Toronto Film Society presented Dressed to Kill (1946) on Monday, August 14, 2017 in a double bill with Leave Her to Heaven as part of the Season 70 Summer Series, Programme 5.
Production Company: Universal. Producer and Director: Roy William Neill. Screenplay: Leonard Lee, based on a story by Sir Arthur Conan Doyle and adapted by Frank Gruber. Cinematography: Maury Gertsman. Art Direction: Martin Obzina and Jack Otterson. Gowns: Vera West. Editor: Saul A. Goodkind.
Cast: Basil Rathbone (Sherlock Holmes, Nigel Bruce (Doctor Watson), Patricia Morison Mrs. Hilda Courtney), Edmund Breon (Julian ‘Stinky’ Emery), Frederick Worlock (Colonel Cavanaugh), Carl Harbord (Inspector Hopkins), Patricia Cameron (Evelyn Clifford), Holmes Herbert (Ebenezer Crabtree), Harry Cording (Hamid), Leyland Hodgson (Tour Guide), Mary Gordon (Mrs. Hudson), Ian Wolfe (Commissioner of Scotland Yard).
Dressed to Kill marked the end of the Sherlock Holmes series at Universal. A number of theories have been put forward as to why it was not continued, with most commentators, as well as Rathbone himself in his autobiography, saying that he had become frustrated with being typecast, making it difficult for him to find new parts. However, a more practical reason might have been that after seven years of playing these roles, both Rathbone and Nigel Bruce’s contracts had come to an end. Universal would have been unlikely to substitute another Holmes and Watson after such a long run. They would have also had to hire a new director since Roy William Neill died suddenly of a heart attack in December 1946 at the age of 59 shortly after tonight’s film was released.
Despite this end, and despite all the other work that Rathbone did in films, he never really did escape the yoke of being Sherlock Holmes. In fact, he was doing product-endorsement advertising dressed as Holmes right through the 1950s.
In 1953 Rathbone took Holmes to the stage in a play written by his wife Ouida, putting $110,000 of his own money into the venture and fund-raising among all his contacts, including Adrian Conan Doyle, the youngest son of Sir Conan Doyle. The show closed after only three Broadway performances, having been savaged by the critics. The play, which had a contemporary setting, was leisurely, thoughtful and analytical but performance styles had changed and the actors were hopelessly outdated. With the ending of the war, the world had changed and Holmes’ brand of deduction, rationality and infallibility was, for that moment, unsustainable, although the crime genre itself was far from dead.
Rathbone and Bruce played Holmes and Watson in a long-running radio program during the course of the films series. The series began in 1939, right after the success of their first two films, and continued until 1946, when Rathbone bowed out of the series. Bruce continued in the series until 1947, with Tom Conway, alumnus of the Falcon movie series, playing Sherlock Holmes. The stories were always told in retrospect by Dr. Watson to a visitor to his home.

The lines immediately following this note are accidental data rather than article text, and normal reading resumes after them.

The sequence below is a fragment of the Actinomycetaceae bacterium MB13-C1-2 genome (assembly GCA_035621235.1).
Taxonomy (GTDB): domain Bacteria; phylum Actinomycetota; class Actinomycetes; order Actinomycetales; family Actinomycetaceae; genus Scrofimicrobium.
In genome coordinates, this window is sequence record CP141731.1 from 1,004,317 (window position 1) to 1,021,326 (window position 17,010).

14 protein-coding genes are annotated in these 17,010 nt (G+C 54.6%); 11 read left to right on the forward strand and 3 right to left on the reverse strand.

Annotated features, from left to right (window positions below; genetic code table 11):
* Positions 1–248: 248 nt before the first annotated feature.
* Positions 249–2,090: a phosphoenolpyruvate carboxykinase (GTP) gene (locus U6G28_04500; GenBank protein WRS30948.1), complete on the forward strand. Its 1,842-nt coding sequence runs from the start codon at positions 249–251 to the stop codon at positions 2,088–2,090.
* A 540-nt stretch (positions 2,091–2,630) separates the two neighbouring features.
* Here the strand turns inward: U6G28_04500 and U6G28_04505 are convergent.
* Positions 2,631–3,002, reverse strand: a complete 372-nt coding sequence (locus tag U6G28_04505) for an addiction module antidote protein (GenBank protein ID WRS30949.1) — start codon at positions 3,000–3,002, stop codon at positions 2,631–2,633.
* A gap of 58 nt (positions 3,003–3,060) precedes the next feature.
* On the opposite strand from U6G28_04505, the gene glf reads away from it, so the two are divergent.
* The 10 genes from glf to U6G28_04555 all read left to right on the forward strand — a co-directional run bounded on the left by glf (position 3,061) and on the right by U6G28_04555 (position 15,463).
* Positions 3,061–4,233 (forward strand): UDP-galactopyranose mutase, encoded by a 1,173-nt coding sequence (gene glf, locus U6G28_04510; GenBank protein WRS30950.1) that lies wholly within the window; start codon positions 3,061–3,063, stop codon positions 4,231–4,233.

Although there were numerous film and television adaptations of the Holmes character beginning in 1950, but because the Rathbone-Bruce films were so popular, it was over ten years before any other studio dared to release a Holmes film without Rathbone and Bruce in the leads.
Sourced from England’s Secret Weapon: The wartime films of Sherlock Holmes by Amanda J. Field (2009) and Mystery Movie Series of 1940s Hollywood by Ron Backer (2010)
Introduction by Caren Feldman
Three identical music boxes, made by a prison inmate, are sold to three random collectors at a London auction house. A mysterious woman and her accomplices attempt to recover them using all means possible, including murder. Why? Enter Sherlock Holmes.
“Music boxes made in prison hold the key to the whereabouts of stolen bank plates, in this lively final entry in the Rathbone Sherlock Holmes series. Also shown in computer-colored version.” – Leonard Maltin
“This is the swan song for the Sherlock Holmes series at Universal. The pipe-smoking sleuth with the green tweed suit and the fedora has enough after 14 such films, and turns down a contract renewal, instead returning to the stage (starring in The Heiress) and making other kinds of movies, such as swashbucklers. This is another enjoyable, well-paced and -acted mystery thriller in the series, with the usual pleasant banter between Sherlock Holmes and Dr. Watson. It’s directed with assurance by Roy William Neill, also producer, and is taken from a story by Arthur Conan Doyle. The screenwriters are Hollywood western writer Frank Gruber and Leonard Lee. The plot is not too strong, but the characterizations are perky and it moves along at a nice pace. Holmes must stumble through another couple of murders and get out of a trap in order to hunt down the three villains. Nothing to write home about, but it does follow the successful formula line of the series and should please Holmes fans (which I count myself as one).” – Dennis Schwartz
Notes compiled by David Burgess